The Concept-Free Zone 

Nothingness bears fruit in Antero Alli's "paratheatre."

In the "submerged cross ritual," a woman standing on a pedestal in semidarkness sweeps her palms over her face, revealing a mouth gaping wide as if in horror. In voiceover, she explains that she has ruined her life by scattering herself into too many disparate parts, each part straining to meet other people's expectations. Writhing on his back in that same semidarkness, a man calls himself an "insidious, irrepressible reptilian stalker."

"My ego has been a con artist for years," the woman intones, "but her cover has just been blown." Seizing at the air with repeated spastic motions, she whimpers. She yips. It's frightening. But so, avows Antero Alli, whose film CRUX includes these scenes, is the human mind. Since the 1970s, Berkeley-based director/author/ritualist Alli has been honing his own form of soul-searching, a "ritual technology for self-initiation" that he calls paratheatre. Drawing upon the principles and techniques of experimental theater, dance, martial arts, and Zen meditation, paratheatre is meant to be experienced by its participants in private — albeit in groups — rather than seen. In its rituals, participants access and express long-submerged crises.

"Without an audience," Alli explains, "the focus shifts away from the external 'pressure to perform' and toward more self-created pressures of performing actions with enough commitment to transform and refine the instrument: the self."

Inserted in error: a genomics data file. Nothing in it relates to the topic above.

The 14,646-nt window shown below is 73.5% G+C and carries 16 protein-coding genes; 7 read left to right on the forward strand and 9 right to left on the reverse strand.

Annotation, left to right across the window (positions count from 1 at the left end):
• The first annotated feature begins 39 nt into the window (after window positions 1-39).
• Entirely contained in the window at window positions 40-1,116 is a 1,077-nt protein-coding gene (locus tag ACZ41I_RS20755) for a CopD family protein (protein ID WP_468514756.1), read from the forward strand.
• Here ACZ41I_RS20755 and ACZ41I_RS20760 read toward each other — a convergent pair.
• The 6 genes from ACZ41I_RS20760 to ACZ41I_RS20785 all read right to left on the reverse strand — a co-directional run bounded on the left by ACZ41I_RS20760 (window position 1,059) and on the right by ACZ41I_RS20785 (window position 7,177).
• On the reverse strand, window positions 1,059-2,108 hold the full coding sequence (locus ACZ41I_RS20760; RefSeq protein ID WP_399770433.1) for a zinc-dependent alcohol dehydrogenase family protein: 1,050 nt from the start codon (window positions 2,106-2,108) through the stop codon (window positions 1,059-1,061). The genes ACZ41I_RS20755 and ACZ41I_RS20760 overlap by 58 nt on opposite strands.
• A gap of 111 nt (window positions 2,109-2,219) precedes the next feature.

Paratheatre practitioners learn to breathe, stretch, flex their spines, make sounds, and stand still in total silence, practicing the state known as No-Form, which Alli calls "a concept-free zone" that reveals "the degree of comfort you can feel for being nothing, for being nobody ... for just being."

Neither an actual theater company nor a congregation, "we are more like a rotating skeleton crew of highly committed and skilled individuals who come and go according to our own needs to work together and part ways until the next ritual lab, theatre, or film project magnetizes its unique group animal," explains Finnish-born Alli, whose books include AngelTech, Astrologik, and Towards an Archeology of the Soul. "Most of our ongoing work occurs behind locked doors of dance and yoga studios with occasional sojourns to wilderness settings."

Although paratheatre is not intended for audiences, every few years Alli and his crew "consolidate our processes into a public performance vehicle." CRUX, which documents one of these rare performances, will be screened at the Humanist Hall (390 27th St., Oakland) on Wednesday, September 16.

Its premise, as Alli explains in the film, is that "everyone is crucified somewhere." Each participant, including the yipping woman and writhing man, sets out to discover via paratheatrical means exactly to which psychological, emotional, social, or spiritual crux he or she is nailed.

Alli has been thinking about his own cruxes. Last year, he explains, "I reached a personal 'crisis of context.' ... This change of course quietly began 23 years earlier in 1985 after an initiatic encounter with Australian Aborigine elder Guboo Ted Thomas that impacted my past, present, and future relations with dreams, the dreambody, and the dreamtime. I now know the Earth and the so-called Dreamtime as one and the same." 7:30 p.m., $5.


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